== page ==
That dual purpose, finally, is reflected in the sanctions for impeachment prescribed in the Constitution. As decreed in Article I, Section 3, Clause 7, a person convicted in an impeachment trial may not merely be removed from office; punishment also includes “disqualification to hold and enjoy any Office of honor, Trust or Profit under the United States[.]” To be sure, if the person is an officeholder at the time of impeachment, she must be removed: Article II, Section 4 so provides. But if the person is not an incumbent, the impeachment and conviction stand as a condemnation of her performance while in office, and the sanction of disqualification ensures that she will never again have an opportunity to abuse government power.
The Constitution’s prescription of sanctions for impeachment is doubly pertinent to our consideration because it also states that an impeached former official remains subject to prosecution in the criminal courts. This underscores that the political remedy of impeachment and the legal remedy of criminal indictment are significantly different. A person vested with the high trust of public office is held to a higher standard of qualification. A dereliction of duty that demonstrates unfitness for office need not be an indictable crime. Whether that misconduct is also serious enough to warrant jail time is beside the point.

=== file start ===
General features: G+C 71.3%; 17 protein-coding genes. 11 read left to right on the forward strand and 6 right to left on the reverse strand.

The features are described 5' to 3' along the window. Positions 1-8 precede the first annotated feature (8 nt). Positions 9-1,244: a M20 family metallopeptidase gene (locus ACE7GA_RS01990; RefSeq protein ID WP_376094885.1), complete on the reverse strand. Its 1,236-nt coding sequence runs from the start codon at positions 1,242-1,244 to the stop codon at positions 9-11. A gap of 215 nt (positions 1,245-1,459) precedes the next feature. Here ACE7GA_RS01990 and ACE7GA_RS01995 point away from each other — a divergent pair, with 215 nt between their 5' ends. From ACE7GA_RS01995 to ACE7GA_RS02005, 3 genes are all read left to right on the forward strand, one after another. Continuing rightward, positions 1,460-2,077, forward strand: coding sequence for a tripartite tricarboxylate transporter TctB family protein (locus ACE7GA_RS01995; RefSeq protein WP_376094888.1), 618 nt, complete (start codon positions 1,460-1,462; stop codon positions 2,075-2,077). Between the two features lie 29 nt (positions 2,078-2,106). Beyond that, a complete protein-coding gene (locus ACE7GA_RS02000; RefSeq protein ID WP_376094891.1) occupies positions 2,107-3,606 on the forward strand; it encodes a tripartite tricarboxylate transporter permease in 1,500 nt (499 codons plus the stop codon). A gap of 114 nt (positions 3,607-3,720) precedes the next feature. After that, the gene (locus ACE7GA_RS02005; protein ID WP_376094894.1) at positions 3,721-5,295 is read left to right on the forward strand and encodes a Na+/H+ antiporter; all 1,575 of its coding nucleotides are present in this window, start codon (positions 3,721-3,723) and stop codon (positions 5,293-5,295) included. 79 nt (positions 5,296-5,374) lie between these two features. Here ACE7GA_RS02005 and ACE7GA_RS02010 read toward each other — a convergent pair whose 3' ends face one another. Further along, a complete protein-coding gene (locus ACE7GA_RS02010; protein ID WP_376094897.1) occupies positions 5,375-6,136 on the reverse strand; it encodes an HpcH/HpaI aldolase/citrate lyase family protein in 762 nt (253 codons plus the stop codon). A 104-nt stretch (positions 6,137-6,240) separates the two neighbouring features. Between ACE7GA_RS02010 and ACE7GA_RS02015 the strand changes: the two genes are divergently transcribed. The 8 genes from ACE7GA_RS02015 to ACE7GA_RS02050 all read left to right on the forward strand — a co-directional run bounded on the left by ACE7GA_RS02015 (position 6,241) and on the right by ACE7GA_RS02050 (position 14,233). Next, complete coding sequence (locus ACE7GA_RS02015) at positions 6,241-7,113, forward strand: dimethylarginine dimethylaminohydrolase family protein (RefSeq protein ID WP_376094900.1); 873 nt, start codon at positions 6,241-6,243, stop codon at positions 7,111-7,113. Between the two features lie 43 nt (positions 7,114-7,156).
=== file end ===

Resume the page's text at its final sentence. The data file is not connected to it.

On the Friday of Labor Day weekend, the FBI released notes of its investigation of Clinton’s e-mail scandal, including a report of its interview with Clinton herself. They illustrate even more powerfully than any prior disclosures that she should have been indicted for criminal violations arising out of her reckless mishandling of classified information and mass destruction of government records. Nevertheless, the standard of fitness for public office is not whether one manages — with preferential treatment no one not named Clinton would have gotten — to avoid criminal prosecution. The standard is whether one is worthy of public trust.
Hillary Clinton, with a legacy void of accomplishment but rich in abuse of power, is more unworthy of public trust than anyone who has ever sought federal office. That, of course, is why the polls show that the public does not trust her. She should be impeached — both to reflect history’s judgment of her disgraceful tenure as secretary of state and to disqualify her from wielding the awesome powers of the presidency.